“The EU economy is doing remarkably well during the Russian attack on Ukraine,” Commissioner and vice-president Valdis Dombrovskis said on Monday at the presentation of the spring economic forecasts. This is the second time in a row that the Commission has revised its growth forecasts upwards. Fears of a recession are disappearing, the Commission said. The finance ministers of the euro area countries will discuss the growth figures on Monday at their monthly meeting in Brussels.
The resilience of the economy is partly due to falling energy prices. The shut-off by Moscow of gas tap to Europe has been met by the import of gas and lng from other countries and energy saving by the citizens. Governments are compensating citizens and businesses for the increased energy prices. Furthermore, shortages of some goods (such as electronic chips) are decreasing. The European labour market is strong, with average unemployment at a record low of 6 percent.
The Commission estimates economic growth in the Netherlands this year at 1.8 percent of gross domestic product, falling to 1.2 percent in 2024. The Commission explains that the Netherlands will be below the EU average next year due to weakening exports and high inflation. Growth this year in Germany is one of the lowest in the eurozone at 0.2 percent, only Estonia (shrinking 0.4 percent) is doing worse. By 2024, the European Commission expects Europe’s largest economy to grow by 1.4%. Ireland is leading the way with growth rates of over 5 percent.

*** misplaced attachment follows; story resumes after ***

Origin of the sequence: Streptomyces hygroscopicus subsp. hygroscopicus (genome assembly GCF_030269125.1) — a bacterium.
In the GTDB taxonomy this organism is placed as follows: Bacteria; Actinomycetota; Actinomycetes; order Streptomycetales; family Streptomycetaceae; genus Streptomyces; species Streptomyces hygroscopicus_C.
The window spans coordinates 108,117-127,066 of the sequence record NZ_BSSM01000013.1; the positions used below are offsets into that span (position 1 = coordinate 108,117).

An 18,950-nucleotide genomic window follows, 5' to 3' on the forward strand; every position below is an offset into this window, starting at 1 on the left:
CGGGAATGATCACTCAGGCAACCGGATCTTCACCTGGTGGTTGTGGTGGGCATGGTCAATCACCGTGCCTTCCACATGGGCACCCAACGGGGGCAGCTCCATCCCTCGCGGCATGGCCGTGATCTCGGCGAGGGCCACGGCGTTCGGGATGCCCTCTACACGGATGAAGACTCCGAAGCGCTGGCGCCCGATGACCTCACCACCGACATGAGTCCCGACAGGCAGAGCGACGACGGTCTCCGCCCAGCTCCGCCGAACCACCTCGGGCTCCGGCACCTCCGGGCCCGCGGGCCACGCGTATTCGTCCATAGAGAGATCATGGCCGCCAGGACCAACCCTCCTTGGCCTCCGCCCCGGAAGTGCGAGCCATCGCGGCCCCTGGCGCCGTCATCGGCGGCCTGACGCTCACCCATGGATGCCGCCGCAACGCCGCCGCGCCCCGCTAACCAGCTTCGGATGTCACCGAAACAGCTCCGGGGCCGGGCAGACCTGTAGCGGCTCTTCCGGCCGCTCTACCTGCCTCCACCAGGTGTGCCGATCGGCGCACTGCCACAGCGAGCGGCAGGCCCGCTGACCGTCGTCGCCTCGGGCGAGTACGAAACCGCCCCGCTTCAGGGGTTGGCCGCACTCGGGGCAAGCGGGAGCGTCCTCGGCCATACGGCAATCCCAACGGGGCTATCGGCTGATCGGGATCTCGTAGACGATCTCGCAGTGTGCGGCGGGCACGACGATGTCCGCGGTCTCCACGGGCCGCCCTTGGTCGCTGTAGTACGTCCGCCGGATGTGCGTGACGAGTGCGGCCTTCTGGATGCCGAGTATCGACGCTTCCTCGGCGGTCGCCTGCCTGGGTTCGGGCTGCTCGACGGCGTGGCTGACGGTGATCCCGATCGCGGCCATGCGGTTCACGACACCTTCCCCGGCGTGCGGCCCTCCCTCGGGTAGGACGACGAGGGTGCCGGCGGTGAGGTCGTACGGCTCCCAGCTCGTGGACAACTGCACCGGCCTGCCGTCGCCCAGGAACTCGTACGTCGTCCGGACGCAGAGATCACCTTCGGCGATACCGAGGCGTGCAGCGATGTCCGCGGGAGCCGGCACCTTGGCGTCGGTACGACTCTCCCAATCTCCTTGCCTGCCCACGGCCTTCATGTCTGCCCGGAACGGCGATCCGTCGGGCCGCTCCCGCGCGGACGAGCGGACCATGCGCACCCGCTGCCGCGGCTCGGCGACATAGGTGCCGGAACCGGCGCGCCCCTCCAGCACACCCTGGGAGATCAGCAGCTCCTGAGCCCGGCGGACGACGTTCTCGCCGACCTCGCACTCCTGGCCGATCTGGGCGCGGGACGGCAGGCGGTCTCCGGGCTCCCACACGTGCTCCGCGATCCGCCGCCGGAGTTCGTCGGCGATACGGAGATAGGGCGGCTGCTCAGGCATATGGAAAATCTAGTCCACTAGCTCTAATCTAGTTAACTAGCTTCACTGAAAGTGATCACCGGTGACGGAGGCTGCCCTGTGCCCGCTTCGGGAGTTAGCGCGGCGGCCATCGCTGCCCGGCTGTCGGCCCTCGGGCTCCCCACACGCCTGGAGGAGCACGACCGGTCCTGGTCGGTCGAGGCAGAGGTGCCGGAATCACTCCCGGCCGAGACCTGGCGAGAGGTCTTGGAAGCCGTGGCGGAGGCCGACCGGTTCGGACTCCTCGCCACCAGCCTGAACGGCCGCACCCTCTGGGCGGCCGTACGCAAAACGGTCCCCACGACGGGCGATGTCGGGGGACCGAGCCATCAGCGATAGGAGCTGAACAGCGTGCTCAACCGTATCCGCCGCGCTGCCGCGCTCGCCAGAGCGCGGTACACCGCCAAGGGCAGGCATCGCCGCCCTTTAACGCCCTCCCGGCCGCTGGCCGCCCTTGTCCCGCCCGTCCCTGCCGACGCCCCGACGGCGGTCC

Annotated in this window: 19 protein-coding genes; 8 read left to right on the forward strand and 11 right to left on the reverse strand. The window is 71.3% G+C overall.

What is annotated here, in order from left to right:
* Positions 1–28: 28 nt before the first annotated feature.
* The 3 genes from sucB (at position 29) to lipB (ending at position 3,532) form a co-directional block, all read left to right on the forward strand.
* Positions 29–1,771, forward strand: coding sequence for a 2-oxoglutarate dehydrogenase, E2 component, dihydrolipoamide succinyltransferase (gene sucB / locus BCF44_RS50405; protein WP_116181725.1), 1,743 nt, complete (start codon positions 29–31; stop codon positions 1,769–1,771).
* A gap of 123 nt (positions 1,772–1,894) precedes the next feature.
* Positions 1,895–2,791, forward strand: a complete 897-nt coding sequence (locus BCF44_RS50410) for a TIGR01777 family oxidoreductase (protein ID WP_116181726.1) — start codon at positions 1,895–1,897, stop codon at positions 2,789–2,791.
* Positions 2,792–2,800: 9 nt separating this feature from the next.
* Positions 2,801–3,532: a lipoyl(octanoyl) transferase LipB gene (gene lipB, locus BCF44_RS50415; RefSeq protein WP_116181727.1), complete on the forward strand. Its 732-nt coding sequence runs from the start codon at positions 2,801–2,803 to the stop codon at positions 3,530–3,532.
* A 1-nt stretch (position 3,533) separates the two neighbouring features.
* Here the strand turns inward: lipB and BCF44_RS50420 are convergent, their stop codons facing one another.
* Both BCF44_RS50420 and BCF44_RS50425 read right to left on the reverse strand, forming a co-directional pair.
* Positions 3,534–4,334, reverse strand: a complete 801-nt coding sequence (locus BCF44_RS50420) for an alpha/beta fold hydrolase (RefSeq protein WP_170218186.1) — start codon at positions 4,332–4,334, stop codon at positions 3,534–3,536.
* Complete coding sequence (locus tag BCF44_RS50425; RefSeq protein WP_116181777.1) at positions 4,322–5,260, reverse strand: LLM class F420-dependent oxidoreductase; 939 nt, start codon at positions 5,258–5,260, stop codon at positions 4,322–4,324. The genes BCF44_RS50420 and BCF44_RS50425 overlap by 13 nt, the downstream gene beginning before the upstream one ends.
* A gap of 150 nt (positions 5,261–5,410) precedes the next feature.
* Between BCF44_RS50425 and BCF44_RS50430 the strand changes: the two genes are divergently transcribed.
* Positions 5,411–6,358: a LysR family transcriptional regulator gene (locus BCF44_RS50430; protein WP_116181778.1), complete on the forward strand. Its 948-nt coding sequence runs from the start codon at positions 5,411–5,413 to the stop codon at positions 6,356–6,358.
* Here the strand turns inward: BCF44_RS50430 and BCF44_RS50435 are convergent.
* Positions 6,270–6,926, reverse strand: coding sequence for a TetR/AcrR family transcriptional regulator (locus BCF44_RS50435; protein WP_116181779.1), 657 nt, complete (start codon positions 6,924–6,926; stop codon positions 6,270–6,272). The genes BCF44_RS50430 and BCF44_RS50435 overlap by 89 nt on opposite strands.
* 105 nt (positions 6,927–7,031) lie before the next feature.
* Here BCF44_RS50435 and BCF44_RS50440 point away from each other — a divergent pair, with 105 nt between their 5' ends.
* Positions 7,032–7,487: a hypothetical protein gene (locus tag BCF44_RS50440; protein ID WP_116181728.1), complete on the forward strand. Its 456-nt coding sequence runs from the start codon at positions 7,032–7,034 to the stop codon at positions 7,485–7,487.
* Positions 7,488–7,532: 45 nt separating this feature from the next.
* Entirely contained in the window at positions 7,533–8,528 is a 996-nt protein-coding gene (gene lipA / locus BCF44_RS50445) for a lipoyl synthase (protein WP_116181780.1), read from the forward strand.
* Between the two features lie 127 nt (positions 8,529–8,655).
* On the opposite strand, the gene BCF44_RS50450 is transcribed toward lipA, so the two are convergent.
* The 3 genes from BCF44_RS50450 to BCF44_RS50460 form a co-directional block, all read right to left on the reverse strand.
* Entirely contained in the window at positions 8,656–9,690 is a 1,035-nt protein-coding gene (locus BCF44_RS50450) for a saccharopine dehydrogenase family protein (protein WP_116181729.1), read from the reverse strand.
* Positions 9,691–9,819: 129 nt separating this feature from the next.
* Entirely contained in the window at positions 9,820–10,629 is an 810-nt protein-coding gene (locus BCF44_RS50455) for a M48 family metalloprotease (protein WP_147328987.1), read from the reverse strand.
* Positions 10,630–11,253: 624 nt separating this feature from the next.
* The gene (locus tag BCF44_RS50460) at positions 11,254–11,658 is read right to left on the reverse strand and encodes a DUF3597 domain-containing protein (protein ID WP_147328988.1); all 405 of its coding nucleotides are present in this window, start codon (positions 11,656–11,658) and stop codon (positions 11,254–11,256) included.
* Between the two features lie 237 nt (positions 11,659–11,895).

The increasing growth and the strong inflation (monetary devaluation) are causing the national debt to decrease. The average debt in the eurozone will fall from 93.1 percent in 2022 to 90.8 this year and 89.9 in 2024. That average conceals major differences: Greek debt this year is 160.2 percent (was 171.3 in 2022), that of Italy will reach 140.4 percent in 2023, according to the commission, that of Spain, France, Belgium and Portugal are well above 100 percent. The European budget rules prescribe a maximum debt of 60 percent. The national debt of the Netherlands (49.3 percent this year) is well below that.
There is also a wide spread in the funding gap between countries. The deficit in the Netherlands (2.1 percent in 2024, 1.7 percent next year) is below the maximum allowable 3 percent. Malta (5.1 percent), Belgium (5 percent), France (4.7 percent), Italy (4.5 percent) and Spain (4.1 percent) do not respect this budget rule. The Commission will call on these countries to take action.
The finance ministers are discussing a relaxation of budgetary discipline in the coming months. Minister Sigrid Kaag wants more customization so that countries with high debts have extra time to lower that mountain of debt. Kaag advocates ambitious targets, but does not support her German colleague who demands 1 percentage point debt reduction per year from countries with high public debt.
The commission emphasizes that the estimated drop in inflation in the eurozone (5.8 percent this year, 2.8 percent in 2024) could become fiction if the war in Ukraine escalates. Another risk is more turmoil in the financial markets, fueled by banks getting into trouble. Such turmoil deters investors which limits economic growth.